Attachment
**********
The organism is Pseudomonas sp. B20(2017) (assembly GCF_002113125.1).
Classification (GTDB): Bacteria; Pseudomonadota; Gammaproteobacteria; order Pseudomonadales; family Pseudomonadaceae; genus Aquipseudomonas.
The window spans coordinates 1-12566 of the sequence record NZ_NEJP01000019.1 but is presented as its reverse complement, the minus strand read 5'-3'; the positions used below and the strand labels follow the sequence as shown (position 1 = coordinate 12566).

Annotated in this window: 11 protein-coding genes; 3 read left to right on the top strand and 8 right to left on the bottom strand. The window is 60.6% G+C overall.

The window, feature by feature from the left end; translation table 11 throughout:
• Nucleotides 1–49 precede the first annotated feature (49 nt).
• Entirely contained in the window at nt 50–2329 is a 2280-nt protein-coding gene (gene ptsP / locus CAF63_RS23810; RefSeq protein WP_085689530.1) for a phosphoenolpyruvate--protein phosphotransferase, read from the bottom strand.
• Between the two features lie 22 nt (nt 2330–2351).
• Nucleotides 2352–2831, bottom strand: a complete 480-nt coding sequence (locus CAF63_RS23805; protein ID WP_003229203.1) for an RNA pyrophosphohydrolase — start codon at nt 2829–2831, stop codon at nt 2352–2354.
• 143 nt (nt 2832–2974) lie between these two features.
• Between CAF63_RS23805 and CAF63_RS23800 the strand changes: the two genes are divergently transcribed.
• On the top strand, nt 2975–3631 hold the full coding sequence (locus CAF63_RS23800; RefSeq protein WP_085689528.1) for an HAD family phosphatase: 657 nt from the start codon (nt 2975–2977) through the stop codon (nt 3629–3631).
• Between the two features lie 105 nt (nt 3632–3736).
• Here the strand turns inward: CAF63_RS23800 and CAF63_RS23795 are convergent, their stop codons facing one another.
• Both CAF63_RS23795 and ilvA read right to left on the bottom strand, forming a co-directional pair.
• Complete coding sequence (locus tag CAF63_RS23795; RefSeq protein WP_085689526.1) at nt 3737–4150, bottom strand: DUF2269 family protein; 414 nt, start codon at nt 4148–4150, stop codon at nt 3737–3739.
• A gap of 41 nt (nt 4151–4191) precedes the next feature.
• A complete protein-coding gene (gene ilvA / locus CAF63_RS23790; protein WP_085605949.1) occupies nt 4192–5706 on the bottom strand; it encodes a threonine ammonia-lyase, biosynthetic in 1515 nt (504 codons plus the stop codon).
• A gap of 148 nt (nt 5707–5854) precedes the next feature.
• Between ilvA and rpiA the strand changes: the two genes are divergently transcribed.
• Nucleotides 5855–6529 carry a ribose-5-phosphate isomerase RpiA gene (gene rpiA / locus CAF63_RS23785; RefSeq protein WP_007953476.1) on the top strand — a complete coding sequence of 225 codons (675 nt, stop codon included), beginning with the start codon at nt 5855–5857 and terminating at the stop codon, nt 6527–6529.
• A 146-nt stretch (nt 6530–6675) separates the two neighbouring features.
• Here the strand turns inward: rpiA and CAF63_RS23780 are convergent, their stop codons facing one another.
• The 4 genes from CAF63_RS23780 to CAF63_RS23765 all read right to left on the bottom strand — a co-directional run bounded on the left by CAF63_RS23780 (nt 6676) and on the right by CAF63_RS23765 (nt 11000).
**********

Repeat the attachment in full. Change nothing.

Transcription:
The organism is Pseudomonas sp. B20(2017) (assembly GCF_002113125.1).
Classification (GTDB): Bacteria; Pseudomonadota; Gammaproteobacteria; order Pseudomonadales; family Pseudomonadaceae; genus Aquipseudomonas.
The window spans coordinates 1-12566 of the sequence record NZ_NEJP01000019.1 but is presented as its reverse complement, the minus strand read 5'-3'; the positions used below and the strand labels follow the sequence as shown (position 1 = coordinate 12566).

Annotated in this window: 11 protein-coding genes; 3 read left to right on the top strand and 8 right to left on the bottom strand. The window is 60.6% G+C overall.

The window, feature by feature from the left end; translation table 11 throughout:
• Nucleotides 1–49 precede the first annotated feature (49 nt).
• Entirely contained in the window at nt 50–2329 is a 2280-nt protein-coding gene (gene ptsP / locus CAF63_RS23810; RefSeq protein WP_085689530.1) for a phosphoenolpyruvate--protein phosphotransferase, read from the bottom strand.
• Between the two features lie 22 nt (nt 2330–2351).
• Nucleotides 2352–2831, bottom strand: a complete 480-nt coding sequence (locus CAF63_RS23805; protein ID WP_003229203.1) for an RNA pyrophosphohydrolase — start codon at nt 2829–2831, stop codon at nt 2352–2354.
• 143 nt (nt 2832–2974) lie between these two features.
• Between CAF63_RS23805 and CAF63_RS23800 the strand changes: the two genes are divergently transcribed.
• On the top strand, nt 2975–3631 hold the full coding sequence (locus CAF63_RS23800; RefSeq protein WP_085689528.1) for an HAD family phosphatase: 657 nt from the start codon (nt 2975–2977) through the stop codon (nt 3629–3631).
• Between the two features lie 105 nt (nt 3632–3736).
• Here the strand turns inward: CAF63_RS23800 and CAF63_RS23795 are convergent, their stop codons facing one another.
• Both CAF63_RS23795 and ilvA read right to left on the bottom strand, forming a co-directional pair.
• Complete coding sequence (locus tag CAF63_RS23795; RefSeq protein WP_085689526.1) at nt 3737–4150, bottom strand: DUF2269 family protein; 414 nt, start codon at nt 4148–4150, stop codon at nt 3737–3739.
• A gap of 41 nt (nt 4151–4191) precedes the next feature.
• A complete protein-coding gene (gene ilvA / locus CAF63_RS23790; protein WP_085605949.1) occupies nt 4192–5706 on the bottom strand; it encodes a threonine ammonia-lyase, biosynthetic in 1515 nt (504 codons plus the stop codon).
• A gap of 148 nt (nt 5707–5854) precedes the next feature.
• Between ilvA and rpiA the strand changes: the two genes are divergently transcribed.
• Nucleotides 5855–6529 carry a ribose-5-phosphate isomerase RpiA gene (gene rpiA / locus CAF63_RS23785; RefSeq protein WP_007953476.1) on the top strand — a complete coding sequence of 225 codons (675 nt, stop codon included), beginning with the start codon at nt 5855–5857 and terminating at the stop codon, nt 6527–6529.
• A 146-nt stretch (nt 6530–6675) separates the two neighbouring features.
• Here the strand turns inward: rpiA and CAF63_RS23780 are convergent, their stop codons facing one another.
• The 4 genes from CAF63_RS23780 to CAF63_RS23765 all read right to left on the bottom strand — a co-directional run bounded on the left by CAF63_RS23780 (nt 6676) and on the right by CAF63_RS23765 (nt 11000).